Do you know how to start an eBook business?

Straight off the bat, here are a few things to consider:

  • Identify your target audience and niche.
  • Choose a unique topic for your eBooks.
  • Create high-quality content.
  • Design attractive covers and formatting.
  • Select a platform to sell your eBooks.
  • Develop a marketing strategy.
  • Build a professional website or landing page.
  • Offer additional value to customers.
  • Stay updated and adapt to industry changes.

If you listened to the two part podcast audio interview I did with Daryl you should already have a basic understanding of their business model since Daryl was very generous with the details.

If you haven’t, I recommend you do so immediately.

This article acts as a great companion piece to go along with the audio.

On Saturday Daryl and Andrew broke their system down in more detail and I’m going to summarize some of what was presented for you below.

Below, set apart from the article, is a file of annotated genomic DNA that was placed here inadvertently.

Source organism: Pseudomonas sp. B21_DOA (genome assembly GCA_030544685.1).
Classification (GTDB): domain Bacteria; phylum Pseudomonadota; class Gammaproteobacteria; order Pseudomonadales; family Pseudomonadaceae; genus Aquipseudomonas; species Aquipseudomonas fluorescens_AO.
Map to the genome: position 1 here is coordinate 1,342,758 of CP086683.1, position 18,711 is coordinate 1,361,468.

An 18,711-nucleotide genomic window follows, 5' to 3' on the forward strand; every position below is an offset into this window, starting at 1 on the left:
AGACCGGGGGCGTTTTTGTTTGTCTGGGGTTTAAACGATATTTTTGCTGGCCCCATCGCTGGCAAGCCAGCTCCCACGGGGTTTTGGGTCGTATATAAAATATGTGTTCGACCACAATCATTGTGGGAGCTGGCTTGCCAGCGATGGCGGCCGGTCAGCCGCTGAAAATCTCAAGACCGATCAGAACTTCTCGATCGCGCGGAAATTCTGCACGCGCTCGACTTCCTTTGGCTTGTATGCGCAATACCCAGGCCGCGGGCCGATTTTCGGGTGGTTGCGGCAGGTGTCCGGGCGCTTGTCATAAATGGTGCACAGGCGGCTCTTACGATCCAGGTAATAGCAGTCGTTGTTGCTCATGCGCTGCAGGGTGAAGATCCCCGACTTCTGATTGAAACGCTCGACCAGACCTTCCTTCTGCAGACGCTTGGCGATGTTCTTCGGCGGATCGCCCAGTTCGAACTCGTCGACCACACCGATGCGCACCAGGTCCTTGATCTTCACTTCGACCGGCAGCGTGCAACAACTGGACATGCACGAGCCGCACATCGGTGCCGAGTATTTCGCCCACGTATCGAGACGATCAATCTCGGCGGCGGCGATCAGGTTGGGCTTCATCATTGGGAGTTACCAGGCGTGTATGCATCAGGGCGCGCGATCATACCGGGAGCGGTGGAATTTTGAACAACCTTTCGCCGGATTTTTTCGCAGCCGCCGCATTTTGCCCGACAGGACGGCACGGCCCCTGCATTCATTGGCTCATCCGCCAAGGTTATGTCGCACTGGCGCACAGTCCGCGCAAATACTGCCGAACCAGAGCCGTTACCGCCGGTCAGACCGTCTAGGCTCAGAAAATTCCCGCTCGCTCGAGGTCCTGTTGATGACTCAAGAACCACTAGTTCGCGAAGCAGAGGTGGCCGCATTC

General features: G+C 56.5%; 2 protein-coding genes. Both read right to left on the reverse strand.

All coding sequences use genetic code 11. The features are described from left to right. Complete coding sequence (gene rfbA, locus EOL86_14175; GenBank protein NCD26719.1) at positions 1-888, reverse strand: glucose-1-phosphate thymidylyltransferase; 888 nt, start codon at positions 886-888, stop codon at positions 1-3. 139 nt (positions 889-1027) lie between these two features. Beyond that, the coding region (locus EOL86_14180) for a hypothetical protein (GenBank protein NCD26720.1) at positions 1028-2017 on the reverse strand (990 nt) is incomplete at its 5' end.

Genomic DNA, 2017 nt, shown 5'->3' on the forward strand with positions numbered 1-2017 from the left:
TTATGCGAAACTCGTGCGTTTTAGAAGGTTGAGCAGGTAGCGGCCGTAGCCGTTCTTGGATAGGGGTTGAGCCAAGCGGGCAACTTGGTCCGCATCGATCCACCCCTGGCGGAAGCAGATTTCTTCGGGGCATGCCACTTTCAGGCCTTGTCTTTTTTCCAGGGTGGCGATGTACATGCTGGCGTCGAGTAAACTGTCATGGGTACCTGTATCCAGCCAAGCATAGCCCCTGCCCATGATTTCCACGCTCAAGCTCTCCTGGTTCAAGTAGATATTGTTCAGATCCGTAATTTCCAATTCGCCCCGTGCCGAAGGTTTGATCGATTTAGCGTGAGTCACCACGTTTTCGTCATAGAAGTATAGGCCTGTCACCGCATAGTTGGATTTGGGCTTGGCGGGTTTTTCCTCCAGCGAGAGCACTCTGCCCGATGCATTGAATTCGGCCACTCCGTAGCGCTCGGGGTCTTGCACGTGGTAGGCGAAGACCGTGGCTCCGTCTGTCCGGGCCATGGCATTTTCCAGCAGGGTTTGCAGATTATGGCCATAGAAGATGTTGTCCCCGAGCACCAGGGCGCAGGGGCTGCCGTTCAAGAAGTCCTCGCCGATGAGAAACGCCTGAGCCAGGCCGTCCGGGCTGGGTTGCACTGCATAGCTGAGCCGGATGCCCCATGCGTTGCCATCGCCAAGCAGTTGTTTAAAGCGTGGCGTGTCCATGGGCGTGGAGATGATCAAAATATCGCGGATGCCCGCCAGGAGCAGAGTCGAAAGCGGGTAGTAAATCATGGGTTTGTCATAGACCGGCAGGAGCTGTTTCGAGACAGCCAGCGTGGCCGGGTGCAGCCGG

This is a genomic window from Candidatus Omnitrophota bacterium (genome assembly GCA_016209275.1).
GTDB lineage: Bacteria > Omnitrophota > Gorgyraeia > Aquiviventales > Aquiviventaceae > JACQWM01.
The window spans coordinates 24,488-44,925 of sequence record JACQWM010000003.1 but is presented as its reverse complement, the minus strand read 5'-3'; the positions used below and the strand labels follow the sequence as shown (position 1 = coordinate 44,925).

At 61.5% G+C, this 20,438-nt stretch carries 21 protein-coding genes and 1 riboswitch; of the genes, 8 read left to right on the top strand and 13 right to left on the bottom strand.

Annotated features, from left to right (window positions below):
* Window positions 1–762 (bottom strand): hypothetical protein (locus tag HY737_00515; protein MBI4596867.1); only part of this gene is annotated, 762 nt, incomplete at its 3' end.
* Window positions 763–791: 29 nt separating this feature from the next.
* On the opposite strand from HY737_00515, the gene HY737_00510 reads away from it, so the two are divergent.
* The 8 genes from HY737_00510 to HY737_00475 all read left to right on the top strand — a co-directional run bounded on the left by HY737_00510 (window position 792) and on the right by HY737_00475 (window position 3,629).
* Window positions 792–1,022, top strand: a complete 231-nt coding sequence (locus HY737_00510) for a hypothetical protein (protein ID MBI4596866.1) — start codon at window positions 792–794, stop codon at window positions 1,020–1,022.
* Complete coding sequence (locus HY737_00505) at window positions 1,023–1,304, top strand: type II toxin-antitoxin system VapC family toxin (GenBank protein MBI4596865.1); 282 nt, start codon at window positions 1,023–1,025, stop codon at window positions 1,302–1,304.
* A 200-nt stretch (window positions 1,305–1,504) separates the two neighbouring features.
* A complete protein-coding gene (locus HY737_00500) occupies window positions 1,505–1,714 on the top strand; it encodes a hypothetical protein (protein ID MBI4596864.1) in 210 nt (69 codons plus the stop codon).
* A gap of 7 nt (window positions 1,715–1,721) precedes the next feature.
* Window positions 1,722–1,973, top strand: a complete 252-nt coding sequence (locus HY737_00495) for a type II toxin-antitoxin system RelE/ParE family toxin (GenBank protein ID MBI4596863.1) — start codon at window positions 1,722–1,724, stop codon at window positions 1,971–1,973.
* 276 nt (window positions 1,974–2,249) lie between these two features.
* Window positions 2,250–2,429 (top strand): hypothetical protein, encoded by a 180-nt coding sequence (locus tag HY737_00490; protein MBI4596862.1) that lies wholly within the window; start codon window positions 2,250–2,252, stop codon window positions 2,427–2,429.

eBook Business (Key Statistics)

Before we get started, here are some key statistics on eBooks:

  • By 2026, the eBook market is expected to grow to $18.693 billion dollars.
  • Around 45% of the growth in eBook sales will come from North America.
  • Most ebooks are read by 18-29-year-olds.
  • Over 70% of eReaders sold are Amazon’s Kindle.
  • 32% of all eBooks are sold outside of Amazon.

How To Start An eBook Business

You can start an eBook business in five simple steps:

1. Market Research
2. The Survey Site
3. Pay Per Click Traffic
4. Creating The Product
5. Selling The eBook

Here’s an overview of the process to create an eBook business.

This is the model Daryl and Andrew used to generate over $250,000 in passive income during their first year in the eBook business.

Step 1: Market Research

Here are a few key takeaways:

  • Conduct keyword research using tools like Overture and WordTracker.
  • Generate 20 book ideas from any niche.
  • Use a six-step disqualification process to filter out viable ideas.